OOS 37-4
Language patterns illuminate Maori ecological knowledge and cultural responses to the fauna

Thursday, August 14, 2014: 9:00 AM
306, Sacramento Convention Center
Priscilla Wehi, Landcare Research, Dunedin 9054, New Zealand
Hemi Whaanga, School of Maori and Pacific Development, University of Waikato, Hamilton, New Zealand
Murray P. Cox, Institute of fundamental Sciences, Massey University, Palmerston North, New Zealand
Tom Roa, School of Maori and Pacific Development, University of Waikato, Hamilton, New Zealand

One of the last land masses to be settled by humans was Aotearoa/ New Zealand, when Polynesian voyaging across the Pacific resulted in Māori settlement in ca. 1250 AD. This relatively recent human history allows unprecedented opportunity to investigate how Māori ecological principles and practices have developed in response to environmental and societal challenges such as first settlement, faunal extinction events, and accelerating European colonisation after ca.1850 AD.

Māori culture has a strongly developed tradition of oral literature. Ancestral sayings (whakataukī) provide an enduring record of tribal memory and represent an important method for transmitting critical information about aspects of life and society. Nonetheless, their meanings may not be apparent without knowing the historical, cultural and linguistic context out of which they emerged. Such codified knowledge depends on language use and structure as a key mechanism for cultural transmission. We have used linguistic markers and the principles of textual historical reconstruction to derive time estimated patterns of ecological knowledge embedded in this form of oral tradition, and analyse evidence for developments in ecological knowledge and thought patterns. Our primary dataset of c.4,000 versions of ancestral sayings is drawn from collections published after European arrival ca. 200 years ago.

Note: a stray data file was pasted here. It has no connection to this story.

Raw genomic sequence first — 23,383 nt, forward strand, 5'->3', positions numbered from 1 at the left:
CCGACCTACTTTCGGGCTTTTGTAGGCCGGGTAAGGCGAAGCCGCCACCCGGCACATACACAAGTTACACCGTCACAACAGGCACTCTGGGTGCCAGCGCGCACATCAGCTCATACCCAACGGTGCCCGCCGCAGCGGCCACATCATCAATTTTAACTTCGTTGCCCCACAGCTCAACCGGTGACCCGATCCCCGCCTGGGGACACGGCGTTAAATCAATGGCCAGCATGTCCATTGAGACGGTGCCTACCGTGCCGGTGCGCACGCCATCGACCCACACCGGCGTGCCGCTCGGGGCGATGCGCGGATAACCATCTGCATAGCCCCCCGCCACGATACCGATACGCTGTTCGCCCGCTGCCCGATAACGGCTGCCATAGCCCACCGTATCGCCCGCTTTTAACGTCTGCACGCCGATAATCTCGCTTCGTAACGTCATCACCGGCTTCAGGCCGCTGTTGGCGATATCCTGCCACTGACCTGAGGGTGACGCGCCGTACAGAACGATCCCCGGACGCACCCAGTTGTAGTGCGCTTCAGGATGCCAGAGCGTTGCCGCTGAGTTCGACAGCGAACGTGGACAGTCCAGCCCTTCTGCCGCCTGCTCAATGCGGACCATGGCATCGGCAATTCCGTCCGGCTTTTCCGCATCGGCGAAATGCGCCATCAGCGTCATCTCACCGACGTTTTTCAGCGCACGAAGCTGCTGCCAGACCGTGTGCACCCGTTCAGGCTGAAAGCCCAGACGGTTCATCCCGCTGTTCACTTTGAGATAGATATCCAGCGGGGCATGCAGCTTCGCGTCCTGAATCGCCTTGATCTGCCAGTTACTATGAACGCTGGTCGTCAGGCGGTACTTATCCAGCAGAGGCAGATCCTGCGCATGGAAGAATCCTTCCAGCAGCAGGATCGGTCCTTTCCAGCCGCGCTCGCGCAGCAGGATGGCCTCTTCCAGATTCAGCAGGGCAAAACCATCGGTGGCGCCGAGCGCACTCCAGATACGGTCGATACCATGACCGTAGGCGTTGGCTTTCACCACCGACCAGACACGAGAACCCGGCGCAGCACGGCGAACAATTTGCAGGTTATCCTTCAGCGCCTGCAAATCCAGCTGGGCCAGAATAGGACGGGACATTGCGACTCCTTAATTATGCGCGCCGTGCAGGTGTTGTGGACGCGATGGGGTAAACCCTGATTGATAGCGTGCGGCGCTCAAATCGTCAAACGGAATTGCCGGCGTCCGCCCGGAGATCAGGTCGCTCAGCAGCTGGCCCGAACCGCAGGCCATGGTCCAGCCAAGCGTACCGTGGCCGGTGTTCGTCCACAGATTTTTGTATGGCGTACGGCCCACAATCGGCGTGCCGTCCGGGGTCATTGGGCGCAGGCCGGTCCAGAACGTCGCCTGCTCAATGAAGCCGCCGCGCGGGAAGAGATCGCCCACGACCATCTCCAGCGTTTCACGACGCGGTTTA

Our findings provide new perspectives on ecological and archaeological data on resource use.  For example, although avian extinction risk on islands is often linked to body size (as an indicator of hunting intensity), references to large bodied birds do not occur disproportionately in the dataset. However, references to an extraordinary bird group, the moa (Dinornithiformes), occur both around time of extinction, and again after European arrival when they are used to warn of culturally significant loss. Other species disproportionately referenced after European arrival include the valuable domesticated dog or kurī, which disappeared during this period. We find that ecological observations dominate the early sayings. However both ecosystem function and social structures that can be linked to adaptive management and sustainable use are referenced more frequently in sayings from later time periods. We conclude that the ancestral sayings shed light on the connections between humans and their environment that transcend prosaic uses, and instead illuminate deeper social and behavioural engagement with their surrounding environment.